Wednesday, October 20, 2010

Priority works announced

Last year the ACT government commissioned a consultant to prioritize future works in the Pedestrian and Bike path network. At the top of the list is the much muted Civic cycle loop which the Canberra cycle lobby group Pedal Power has been lobbying for. This is a loop of the city will have physically protected cycle lanes. One section of the the loop will be a shared zone, which is on Bunda street.

Bunda Street ,Google View
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As you know I am a big supporter of separated facilities using international best practice ,yet I am surprised that Pedal Power are lobbying for such facilities as they have said that cycle lanes are a 'safe a practical choice' arguing that 'mere perception that cycle lanes are dangerous doesn't make them so'. 

Cycle lanes are used in many countries and in Europe, but there are a set of guidelines for cycle lanes  which are used primarily on low volume-low speed roads. Areas that are 50km/h or less. 

 Cycle lanes are a minimum 2 metre's and are coloured for the entire length not just at intersections. In the ACT and in many Australian cities we have allowed cycle lanes on major arterial roads,highways and freeways without some form of protection.

The Netherlands has over forty years of experience and statistics in improving cycle facilities that are safe for everyone to use ,most roads at 50km/h are physically separated with lower residential speed limits and also in town centre areas. Yet Pedal Power wants to argue that over a short period of 10 years in the ACT, there has been no fatalities recorded on most cycle lanes and only a small number of injures reported.

The consultation was a two part study, one looking at the network priorities and the other looking at behavioral change to get more people cycling. The second study was important in my view to introduce worlds best practice for cycling infrastructure that would guild network upgrades.  That study has yet to be released and was only an online survey.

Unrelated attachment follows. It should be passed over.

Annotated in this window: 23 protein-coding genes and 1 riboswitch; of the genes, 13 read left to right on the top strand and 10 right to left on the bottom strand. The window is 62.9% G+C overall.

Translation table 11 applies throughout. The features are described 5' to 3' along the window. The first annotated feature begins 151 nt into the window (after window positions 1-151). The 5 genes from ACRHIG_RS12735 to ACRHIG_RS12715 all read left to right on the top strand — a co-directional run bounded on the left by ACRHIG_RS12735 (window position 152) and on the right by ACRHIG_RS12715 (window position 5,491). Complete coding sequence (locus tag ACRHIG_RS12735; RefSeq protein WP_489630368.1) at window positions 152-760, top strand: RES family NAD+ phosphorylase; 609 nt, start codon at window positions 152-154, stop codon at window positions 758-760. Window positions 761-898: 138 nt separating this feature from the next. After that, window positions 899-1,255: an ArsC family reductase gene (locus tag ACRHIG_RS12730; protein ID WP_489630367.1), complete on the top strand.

One of my suggestions was taken on board,which was the allocation of network priorities by town centre locations not an overall priority list for Canberra. The first draft had several works predominately in Belconnen and Civic(city centre). Now the Chief Minister (John Stanhope) lives in Belconnen and I could draw some interesting statistics about the amount of works going on in Belconnen lately but that's another story.

Priority projects in each region
North Canberra (including the City)
  • Civic Cycle Loop - Allara Street to Bunda Street via Parkes Way, Marcus Clarke Street, Rudd Street and Allara Street, Civic: on road protected cycle lane
  • Bunda Street (Civic Cycle Loop shared space) - Genge Street to Akuna Street, Civic: shared space project*
South Canberra
  • Brisbane Avenue link - State Circle to Bowen Drive, Barton: on-road cycle lanes
  • Kings Avenue - Russell Drive to Parliament House, Parkes: on-road cycle lanes
  • Accessible street project on Bradley Street between Easty Street and Town Square, Woden
  • Wisdom Street link - Yamba Street to Carruthers Street/Yarra Glen, Woden: off-road shared path
  • Accessible street project on Pittman Street and Athllon Drive, Tuggeranong
  • Athllon Drive - Atkins Street to Hindmarsh Drive, Tuggeranong: on-road cycle lanes
  • Hibberson Street - Kate Crace Street to Gozzard Street, Gungahlin: shared space project
  • Accessible street project on Hibberson Street between Hinder Street and Gozzard Street, Gungahlin
  • Accessible street project on Lathlain Street to Westfield and then to Chandler Street, Belconnen
  • Chandler Street - Benjamin Way to College Street, Belconnen: on-road cycle lanes
Still more cycle lanes on roads that are considered 'high speed high volume roads' ,interestingly another consultation going on at the moment is a road safety policy 'Vision Zero' which is based on the  Swedish policy of the same name. In the Discussion paper it suggests to consider physically separate cycle lanes on high speed roads. Now what constitutes a high speed road is not clear in the document. But a simple graph which has been ignored by many Australian government transport departments is clear and is a minimum standard across many European cities. The cycling countries of  the Netherlands,Denmark and Germany well exceed this standard.


Anonymous said...

Hi Martin. LOVE your blog and would like to know where to find this table.

Martin said...

Hi, and thanks.This Chart is out of the 'Crow, design manual for bicycle traffic.
This chart is also in the RTA's NSW bicycle guidelines but only as a guide not a minimum requirement.